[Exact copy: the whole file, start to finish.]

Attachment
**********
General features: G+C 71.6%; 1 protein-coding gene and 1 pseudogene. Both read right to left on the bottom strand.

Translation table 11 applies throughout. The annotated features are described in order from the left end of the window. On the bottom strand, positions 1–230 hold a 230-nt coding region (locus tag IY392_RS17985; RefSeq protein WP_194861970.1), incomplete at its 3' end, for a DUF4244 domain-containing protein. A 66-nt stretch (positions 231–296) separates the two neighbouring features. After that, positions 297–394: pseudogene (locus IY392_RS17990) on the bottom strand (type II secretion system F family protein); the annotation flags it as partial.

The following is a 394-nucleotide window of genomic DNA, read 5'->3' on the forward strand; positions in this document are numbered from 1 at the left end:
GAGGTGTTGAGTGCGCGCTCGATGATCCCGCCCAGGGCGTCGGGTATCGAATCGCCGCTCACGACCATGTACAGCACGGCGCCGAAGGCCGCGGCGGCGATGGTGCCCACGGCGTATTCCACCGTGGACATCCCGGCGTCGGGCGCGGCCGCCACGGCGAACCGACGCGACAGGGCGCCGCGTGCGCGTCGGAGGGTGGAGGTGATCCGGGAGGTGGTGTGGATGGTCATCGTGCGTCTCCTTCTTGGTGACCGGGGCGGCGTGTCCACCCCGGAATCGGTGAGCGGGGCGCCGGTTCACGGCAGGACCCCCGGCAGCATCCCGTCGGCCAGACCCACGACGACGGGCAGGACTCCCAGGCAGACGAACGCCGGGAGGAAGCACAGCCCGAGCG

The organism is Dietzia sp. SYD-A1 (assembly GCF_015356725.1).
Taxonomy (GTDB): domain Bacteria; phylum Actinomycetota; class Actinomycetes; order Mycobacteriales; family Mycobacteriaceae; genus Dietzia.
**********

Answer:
General features: G+C 71.6%; 1 protein-coding gene and 1 pseudogene. Both read right to left on the bottom strand.

Translation table 11 applies throughout. The annotated features are described in order from the left end of the window. On the bottom strand, positions 1–230 hold a 230-nt coding region (locus tag IY392_RS17985; RefSeq protein WP_194861970.1), incomplete at its 3' end, for a DUF4244 domain-containing protein. A 66-nt stretch (positions 231–296) separates the two neighbouring features. After that, positions 297–394: pseudogene (locus IY392_RS17990) on the bottom strand (type II secretion system F family protein); the annotation flags it as partial.

The following is a 394-nucleotide window of genomic DNA, read 5'->3' on the forward strand; positions in this document are numbered from 1 at the left end:
GAGGTGTTGAGTGCGCGCTCGATGATCCCGCCCAGGGCGTCGGGTATCGAATCGCCGCTCACGACCATGTACAGCACGGCGCCGAAGGCCGCGGCGGCGATGGTGCCCACGGCGTATTCCACCGTGGACATCCCGGCGTCGGGCGCGGCCGCCACGGCGAACCGACGCGACAGGGCGCCGCGTGCGCGTCGGAGGGTGGAGGTGATCCGGGAGGTGGTGTGGATGGTCATCGTGCGTCTCCTTCTTGGTGACCGGGGCGGCGTGTCCACCCCGGAATCGGTGAGCGGGGCGCCGGTTCACGGCAGGACCCCCGGCAGCATCCCGTCGGCCAGACCCACGACGACGGGCAGGACTCCCAGGCAGACGAACGCCGGGAGGAAGCACAGCCCGAGCG

The organism is Dietzia sp. SYD-A1 (assembly GCF_015356725.1).
Taxonomy (GTDB): domain Bacteria; phylum Actinomycetota; class Actinomycetes; order Mycobacteriales; family Mycobacteriaceae; genus Dietzia.